Essay on Problems Associated With Ill Defined Domains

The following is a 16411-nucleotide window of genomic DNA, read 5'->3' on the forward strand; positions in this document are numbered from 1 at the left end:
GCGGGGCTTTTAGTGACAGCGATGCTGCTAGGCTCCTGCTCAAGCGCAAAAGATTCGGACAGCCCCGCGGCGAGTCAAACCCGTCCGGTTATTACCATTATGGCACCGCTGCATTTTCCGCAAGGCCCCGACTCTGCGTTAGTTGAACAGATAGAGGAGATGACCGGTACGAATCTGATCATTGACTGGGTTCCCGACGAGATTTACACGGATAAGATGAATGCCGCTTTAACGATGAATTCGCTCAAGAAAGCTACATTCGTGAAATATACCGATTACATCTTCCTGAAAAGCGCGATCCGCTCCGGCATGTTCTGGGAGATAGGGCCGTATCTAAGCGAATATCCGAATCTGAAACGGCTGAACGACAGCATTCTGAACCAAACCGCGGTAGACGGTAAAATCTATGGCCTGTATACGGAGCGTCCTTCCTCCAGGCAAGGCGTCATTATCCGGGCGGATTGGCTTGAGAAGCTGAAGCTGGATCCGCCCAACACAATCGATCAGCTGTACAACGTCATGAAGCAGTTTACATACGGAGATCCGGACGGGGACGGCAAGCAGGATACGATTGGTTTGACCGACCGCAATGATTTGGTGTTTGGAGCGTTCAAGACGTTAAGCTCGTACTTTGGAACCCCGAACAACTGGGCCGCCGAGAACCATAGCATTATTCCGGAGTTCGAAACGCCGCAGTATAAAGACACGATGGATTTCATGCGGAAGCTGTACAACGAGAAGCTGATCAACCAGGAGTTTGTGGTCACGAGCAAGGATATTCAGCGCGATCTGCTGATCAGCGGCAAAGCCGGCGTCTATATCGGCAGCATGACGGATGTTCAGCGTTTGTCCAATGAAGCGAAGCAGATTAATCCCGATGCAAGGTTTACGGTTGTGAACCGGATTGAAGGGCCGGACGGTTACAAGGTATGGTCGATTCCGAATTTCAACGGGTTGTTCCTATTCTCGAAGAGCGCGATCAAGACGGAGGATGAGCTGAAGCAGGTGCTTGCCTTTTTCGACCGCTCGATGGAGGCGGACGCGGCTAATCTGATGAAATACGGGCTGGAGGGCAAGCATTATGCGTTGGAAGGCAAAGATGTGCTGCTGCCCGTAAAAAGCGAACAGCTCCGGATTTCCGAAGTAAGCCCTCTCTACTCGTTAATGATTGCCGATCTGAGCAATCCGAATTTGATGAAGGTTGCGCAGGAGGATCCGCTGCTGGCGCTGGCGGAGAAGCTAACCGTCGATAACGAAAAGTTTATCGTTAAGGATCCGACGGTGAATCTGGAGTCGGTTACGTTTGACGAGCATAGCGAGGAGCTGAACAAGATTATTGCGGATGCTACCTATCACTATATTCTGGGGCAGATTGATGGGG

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1. How have ill-defined problems and ill-defined domains been described in other research? (answers to this question appear under the major subheadings on pages 255-258). - Reitman (1964, 1965) stated that an ill-defined problems is one where one of the problem components is missing or left unspecified, also called open-textured. Open-textured - application (to act on it) is not automatic but requires judgement and is context dependent). O.T are common in ill-defined domains (ex. law and music; it’s all “open-ended”). - Voss (2006; Voss et al., 1983) - focused on human problem solvers (the expert and the novice) - listed characteristics of ill-defined problems, including - having vaguely stated goals - no unambiguous right/wrong answers (it’s the realm b/w right and wrong, and can go either way depending on which side you’re on) - unstated or assumed problem constraints (i.e. the composer and the piano); and - require a a lot of information that may be hard to get access to. - Shin, Jonassen, & McGee - focused on the cognitive and metacognitive (thinking about thinking) skills needed to solve ill-defined problems and on the process of problem solving. Characteristics of ill-defined problem are very much like Voss’ (the first 4); the wording may be different but is essentially the same. The ones not that may be different includes - the requirement that learners to make and defend judgement about the problem. - Jonassen - ill-defined problems provide no…

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